Dow drops 200 points after Trump COVID-19 diagnosis
President Donald Trump and first lady Melania Trump have tested positive for COVID-19 and “will begin our quarantine and recovery process immediately.”
Trump COVID-19 diagnosis
U.S. stocks slumped Friday after President Trump said he and first lady Melania Trump tested positive for the coronavirus.
The Dow Jones industrial average dropped 200 points, paring early losses on optimism that Congress could deliver a coronavirus stimulus deal to help support the economic reovery. The S&P 500 lost 0.6%, recouping initial declines after sliding more than 1% following the opening bell. Traders sold riskier investments like tech stocks and shifted money into less volatile assets, like U.S. government bonds.
Trump tweeted news of his test results just hours after the White House announced that senior aide Hope Hicks had come down with the virus after traveling with the president several times this week.
A statement issued by Trump’s doctor saying both he and his wife were well and that he would continue his duties appeared to calm the markets’ reaction after Dow futures initially tumbled more than 500 points overnight on the news. White House officials said Trump was “feeling mild symptoms” on Friday morning.
The positive test reading for the leader of the world’s largest economy heaps uncertainty onto a growing pile of unknowns investors are grappling with, first among them how it might affect the Nov. 3 election and American policies on trade, tariffs and many other issues beyond then.
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“The news came as a shock to investors,” Peter Essele, head of portfolio management at investment advisor Commonwealth Financial Network, said in a note. “It seems reasonable to assume that markets will be on shaky ground throughout October with the perfect storm of a highly contentious election and a pandemic that remains stubbornly at the forefront.”
This surprise developments raises an already high degree of political uncertainty for financial markets as Election Day approaches. Democratic presidential nominee Joe Biden is leading in the polls, though the race is close. The Real Clear Politics average of major polls shows his national lead at 7.2 percentage points.
“Markets appear to be increasingly pricing Joe Biden in as the favorite, and this news may not change that, but Trump could gain support from a quick recovery as U.K. Prime Minister Boris Johnson did during his battle with COVID-19,” Jeff Buchbinder, equity strategist at LPL Financial, said in a note.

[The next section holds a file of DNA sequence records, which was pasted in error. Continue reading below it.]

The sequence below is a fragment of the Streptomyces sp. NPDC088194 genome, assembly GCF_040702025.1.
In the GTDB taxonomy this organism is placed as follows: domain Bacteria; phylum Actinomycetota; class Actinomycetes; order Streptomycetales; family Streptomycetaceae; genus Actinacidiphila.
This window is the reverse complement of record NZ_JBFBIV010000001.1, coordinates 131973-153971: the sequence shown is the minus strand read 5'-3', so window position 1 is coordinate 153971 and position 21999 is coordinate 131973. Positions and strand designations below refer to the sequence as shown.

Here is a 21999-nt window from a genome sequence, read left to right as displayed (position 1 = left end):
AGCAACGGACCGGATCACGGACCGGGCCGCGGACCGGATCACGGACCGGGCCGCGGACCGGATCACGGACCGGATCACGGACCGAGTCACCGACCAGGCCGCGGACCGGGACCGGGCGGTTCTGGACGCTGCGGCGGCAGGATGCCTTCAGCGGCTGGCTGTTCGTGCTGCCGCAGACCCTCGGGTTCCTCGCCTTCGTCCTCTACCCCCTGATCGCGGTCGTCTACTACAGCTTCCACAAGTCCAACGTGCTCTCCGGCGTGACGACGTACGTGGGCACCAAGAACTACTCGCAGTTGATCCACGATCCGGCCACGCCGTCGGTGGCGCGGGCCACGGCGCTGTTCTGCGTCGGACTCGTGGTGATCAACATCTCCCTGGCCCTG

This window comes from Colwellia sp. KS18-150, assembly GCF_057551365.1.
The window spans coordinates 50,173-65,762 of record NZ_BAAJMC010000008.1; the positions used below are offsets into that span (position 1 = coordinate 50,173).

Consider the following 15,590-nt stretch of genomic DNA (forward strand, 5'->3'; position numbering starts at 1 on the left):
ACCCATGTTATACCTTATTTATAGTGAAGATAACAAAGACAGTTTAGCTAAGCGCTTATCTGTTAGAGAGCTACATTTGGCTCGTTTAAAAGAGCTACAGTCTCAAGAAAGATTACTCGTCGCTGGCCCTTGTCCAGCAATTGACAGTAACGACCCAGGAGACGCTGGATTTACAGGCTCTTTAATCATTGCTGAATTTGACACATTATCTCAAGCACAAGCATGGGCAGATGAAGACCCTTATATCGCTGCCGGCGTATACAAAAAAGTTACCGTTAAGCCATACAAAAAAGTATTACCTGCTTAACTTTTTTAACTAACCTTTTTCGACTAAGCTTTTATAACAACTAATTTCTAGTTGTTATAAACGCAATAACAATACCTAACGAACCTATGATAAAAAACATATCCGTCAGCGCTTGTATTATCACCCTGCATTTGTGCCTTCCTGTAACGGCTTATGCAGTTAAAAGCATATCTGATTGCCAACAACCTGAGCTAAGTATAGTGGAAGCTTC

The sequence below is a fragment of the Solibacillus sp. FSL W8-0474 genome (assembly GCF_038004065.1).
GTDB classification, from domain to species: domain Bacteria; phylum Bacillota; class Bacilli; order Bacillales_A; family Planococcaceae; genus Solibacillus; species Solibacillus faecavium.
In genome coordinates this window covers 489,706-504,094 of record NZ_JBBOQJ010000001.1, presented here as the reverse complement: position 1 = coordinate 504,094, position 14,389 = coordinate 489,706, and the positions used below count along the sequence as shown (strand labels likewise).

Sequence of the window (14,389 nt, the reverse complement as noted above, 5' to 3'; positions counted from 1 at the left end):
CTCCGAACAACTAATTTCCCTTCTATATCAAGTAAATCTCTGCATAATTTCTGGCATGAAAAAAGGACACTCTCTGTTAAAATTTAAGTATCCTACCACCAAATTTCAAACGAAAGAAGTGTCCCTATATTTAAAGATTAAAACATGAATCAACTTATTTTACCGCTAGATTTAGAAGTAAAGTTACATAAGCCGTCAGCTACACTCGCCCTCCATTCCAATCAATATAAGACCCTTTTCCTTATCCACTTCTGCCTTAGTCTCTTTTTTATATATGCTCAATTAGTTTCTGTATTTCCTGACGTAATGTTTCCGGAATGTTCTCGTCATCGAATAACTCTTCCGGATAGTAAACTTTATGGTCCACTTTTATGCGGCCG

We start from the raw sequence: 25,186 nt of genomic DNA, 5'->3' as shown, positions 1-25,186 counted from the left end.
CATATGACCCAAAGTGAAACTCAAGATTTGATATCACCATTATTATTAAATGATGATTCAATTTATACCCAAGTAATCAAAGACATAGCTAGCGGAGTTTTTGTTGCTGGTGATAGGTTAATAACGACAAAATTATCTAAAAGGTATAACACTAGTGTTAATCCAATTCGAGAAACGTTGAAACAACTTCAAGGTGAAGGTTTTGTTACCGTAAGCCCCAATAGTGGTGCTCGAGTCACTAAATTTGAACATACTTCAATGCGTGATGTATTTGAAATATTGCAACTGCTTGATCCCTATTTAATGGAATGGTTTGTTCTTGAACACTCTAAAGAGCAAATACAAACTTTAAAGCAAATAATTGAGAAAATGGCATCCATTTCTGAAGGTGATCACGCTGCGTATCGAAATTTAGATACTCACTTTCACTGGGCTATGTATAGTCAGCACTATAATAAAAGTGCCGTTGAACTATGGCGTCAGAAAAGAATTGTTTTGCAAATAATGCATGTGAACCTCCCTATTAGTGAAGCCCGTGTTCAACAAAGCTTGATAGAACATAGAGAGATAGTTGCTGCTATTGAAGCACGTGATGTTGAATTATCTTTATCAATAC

U.S. employers, meanwhile, added a disappointing 661,000 million jobs in September as Sunbelt states resumed business reopenings that were disrupted by COVID-19 spikes over the summer, offsetting persistent layoffs by struggling firms that have exhausted federal aid. The unemployment rate fell to 7.9% from 8.4% in August, the Labor Department said Friday.
Investors are assessing chances of a deal on Capitol Hill to send more cash to Americans, restore jobless benefits for laid-off workers and deliver assistance to airlines and other industries hit particularly hard by the pandemic. House Speaker Nancy Pelosi and Treasury Secretary Steven Mnuchin continued their talks on Thursday, but no breakthrough has arrived yet.
“Initial market reactions to the news that President Trump tested positive for COVID19 are as expected — negative,” Jamie Cox, managing partner at financial advisor Harris Financial Group, said in a note. “However, markets could have some unexpected reactions as this could break the log jam in current stimulus negotiations.”
Market volatility was expected this fall, analysts say, as the presidential election cycle kicks into full gear, while the country faces its first test of a possible resurgence of flu cases. Still, markets weren’t likely pricing in the president getting infected, they added.
“To the extent that government functions as normal, markets will be concerned, but not necessarily panic,” Chris Zaccarelli, chief investment officer at investment advisor Independent Advisor Alliance, said in a note. “However, this incident highlights how COVID-19 continues to be a threat to the economy and markets.”
The yield on the 10-year Treasury edged down to 0.66% from 0.67%.
U.S. benchmark crude lost $1.39 to $37.33 per barrel in electronic trading on the New York Mercantile Exchange. It gave up $1.50 to $38.72 on Thursday. Brent crude, the international standard, lost $1.46 to $39.47 per barrel.